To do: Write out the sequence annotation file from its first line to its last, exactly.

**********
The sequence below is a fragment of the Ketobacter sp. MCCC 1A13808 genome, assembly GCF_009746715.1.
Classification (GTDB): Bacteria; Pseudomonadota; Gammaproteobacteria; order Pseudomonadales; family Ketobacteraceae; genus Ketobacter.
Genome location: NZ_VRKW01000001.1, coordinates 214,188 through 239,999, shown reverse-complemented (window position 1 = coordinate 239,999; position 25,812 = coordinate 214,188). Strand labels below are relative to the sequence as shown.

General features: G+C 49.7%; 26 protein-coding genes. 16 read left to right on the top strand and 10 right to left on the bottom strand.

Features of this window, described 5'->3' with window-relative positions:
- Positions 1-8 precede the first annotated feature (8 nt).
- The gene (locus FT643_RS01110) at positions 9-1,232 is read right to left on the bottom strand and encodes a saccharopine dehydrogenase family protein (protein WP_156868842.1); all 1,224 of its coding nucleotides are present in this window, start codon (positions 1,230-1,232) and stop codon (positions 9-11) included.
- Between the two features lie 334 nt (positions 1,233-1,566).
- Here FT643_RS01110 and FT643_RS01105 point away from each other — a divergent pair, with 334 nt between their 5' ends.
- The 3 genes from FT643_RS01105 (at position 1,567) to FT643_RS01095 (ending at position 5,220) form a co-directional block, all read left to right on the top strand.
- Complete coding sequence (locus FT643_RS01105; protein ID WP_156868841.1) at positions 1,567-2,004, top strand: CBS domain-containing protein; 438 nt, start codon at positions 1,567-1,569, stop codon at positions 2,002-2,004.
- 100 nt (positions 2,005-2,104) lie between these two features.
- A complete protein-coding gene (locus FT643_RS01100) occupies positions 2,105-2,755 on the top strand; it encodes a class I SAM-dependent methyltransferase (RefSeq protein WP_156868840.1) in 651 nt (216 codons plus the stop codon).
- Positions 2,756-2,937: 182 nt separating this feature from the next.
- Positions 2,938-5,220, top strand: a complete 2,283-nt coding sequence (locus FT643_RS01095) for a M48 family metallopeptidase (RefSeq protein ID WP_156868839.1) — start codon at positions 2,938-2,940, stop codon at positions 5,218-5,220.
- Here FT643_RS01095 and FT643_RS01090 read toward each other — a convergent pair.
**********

The sequence below is a fragment of the Ketobacter sp. MCCC 1A13808 genome, assembly GCF_009746715.1.
Classification (GTDB): Bacteria; Pseudomonadota; Gammaproteobacteria; order Pseudomonadales; family Ketobacteraceae; genus Ketobacter.
Genome location: NZ_VRKW01000001.1, coordinates 214,188 through 239,999, shown reverse-complemented (window position 1 = coordinate 239,999; position 25,812 = coordinate 214,188). Strand labels below are relative to the sequence as shown.

General features: G+C 49.7%; 26 protein-coding genes. 16 read left to right on the top strand and 10 right to left on the bottom strand.

Features of this window, described 5'->3' with window-relative positions:
- Positions 1-8 precede the first annotated feature (8 nt).
- The gene (locus FT643_RS01110) at positions 9-1,232 is read right to left on the bottom strand and encodes a saccharopine dehydrogenase family protein (protein WP_156868842.1); all 1,224 of its coding nucleotides are present in this window, start codon (positions 1,230-1,232) and stop codon (positions 9-11) included.
- Between the two features lie 334 nt (positions 1,233-1,566).
- Here FT643_RS01110 and FT643_RS01105 point away from each other — a divergent pair, with 334 nt between their 5' ends.
- The 3 genes from FT643_RS01105 (at position 1,567) to FT643_RS01095 (ending at position 5,220) form a co-directional block, all read left to right on the top strand.
- Complete coding sequence (locus FT643_RS01105; protein ID WP_156868841.1) at positions 1,567-2,004, top strand: CBS domain-containing protein; 438 nt, start codon at positions 1,567-1,569, stop codon at positions 2,002-2,004.
- 100 nt (positions 2,005-2,104) lie between these two features.
- A complete protein-coding gene (locus FT643_RS01100) occupies positions 2,105-2,755 on the top strand; it encodes a class I SAM-dependent methyltransferase (RefSeq protein WP_156868840.1) in 651 nt (216 codons plus the stop codon).
- Positions 2,756-2,937: 182 nt separating this feature from the next.
- Positions 2,938-5,220, top strand: a complete 2,283-nt coding sequence (locus FT643_RS01095) for a M48 family metallopeptidase (RefSeq protein ID WP_156868839.1) — start codon at positions 2,938-2,940, stop codon at positions 5,218-5,220.
- Here FT643_RS01095 and FT643_RS01090 read toward each other — a convergent pair.